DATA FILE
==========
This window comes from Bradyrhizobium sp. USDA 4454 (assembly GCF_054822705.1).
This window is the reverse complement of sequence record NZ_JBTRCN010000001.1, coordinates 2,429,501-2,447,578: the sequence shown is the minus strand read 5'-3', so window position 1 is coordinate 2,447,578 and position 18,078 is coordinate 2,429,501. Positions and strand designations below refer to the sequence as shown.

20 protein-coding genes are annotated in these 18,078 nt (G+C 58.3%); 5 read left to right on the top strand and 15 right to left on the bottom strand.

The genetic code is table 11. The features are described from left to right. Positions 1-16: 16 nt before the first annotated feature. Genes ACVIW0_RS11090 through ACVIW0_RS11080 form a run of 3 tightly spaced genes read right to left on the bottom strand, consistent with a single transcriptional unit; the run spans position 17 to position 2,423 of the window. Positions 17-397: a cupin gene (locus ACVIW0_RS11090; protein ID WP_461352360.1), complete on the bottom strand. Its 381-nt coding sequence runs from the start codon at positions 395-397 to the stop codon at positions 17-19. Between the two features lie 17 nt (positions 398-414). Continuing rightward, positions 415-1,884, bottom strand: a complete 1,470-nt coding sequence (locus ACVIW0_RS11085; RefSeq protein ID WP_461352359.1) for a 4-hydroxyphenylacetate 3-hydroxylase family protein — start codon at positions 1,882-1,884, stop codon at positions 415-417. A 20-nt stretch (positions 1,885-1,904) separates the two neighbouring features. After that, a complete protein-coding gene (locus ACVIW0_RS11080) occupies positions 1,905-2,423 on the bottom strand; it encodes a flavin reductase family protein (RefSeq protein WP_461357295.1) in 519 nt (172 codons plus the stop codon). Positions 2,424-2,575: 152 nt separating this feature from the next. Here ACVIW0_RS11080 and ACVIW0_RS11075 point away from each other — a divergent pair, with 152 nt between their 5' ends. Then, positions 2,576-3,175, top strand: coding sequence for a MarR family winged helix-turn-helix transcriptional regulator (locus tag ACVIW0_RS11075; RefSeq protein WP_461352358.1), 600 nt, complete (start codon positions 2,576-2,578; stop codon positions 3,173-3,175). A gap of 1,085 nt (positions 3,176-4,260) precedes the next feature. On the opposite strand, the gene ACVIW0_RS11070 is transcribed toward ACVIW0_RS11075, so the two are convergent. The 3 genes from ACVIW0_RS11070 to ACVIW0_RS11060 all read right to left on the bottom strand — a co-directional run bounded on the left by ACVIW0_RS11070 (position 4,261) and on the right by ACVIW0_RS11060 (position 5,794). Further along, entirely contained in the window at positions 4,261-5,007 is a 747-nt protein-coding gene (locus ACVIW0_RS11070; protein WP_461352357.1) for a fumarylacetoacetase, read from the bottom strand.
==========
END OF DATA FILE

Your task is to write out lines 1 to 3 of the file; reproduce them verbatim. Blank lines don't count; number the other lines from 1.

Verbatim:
This window comes from Bradyrhizobium sp. USDA 4454 (assembly GCF_054822705.1).
This window is the reverse complement of sequence record NZ_JBTRCN010000001.1, coordinates 2,429,501-2,447,578: the sequence shown is the minus strand read 5'-3', so window position 1 is coordinate 2,447,578 and position 18,078 is coordinate 2,429,501. Positions and strand designations below refer to the sequence as shown.

20 protein-coding genes are annotated in these 18,078 nt (G+C 58.3%); 5 read left to right on the top strand and 15 right to left on the bottom strand.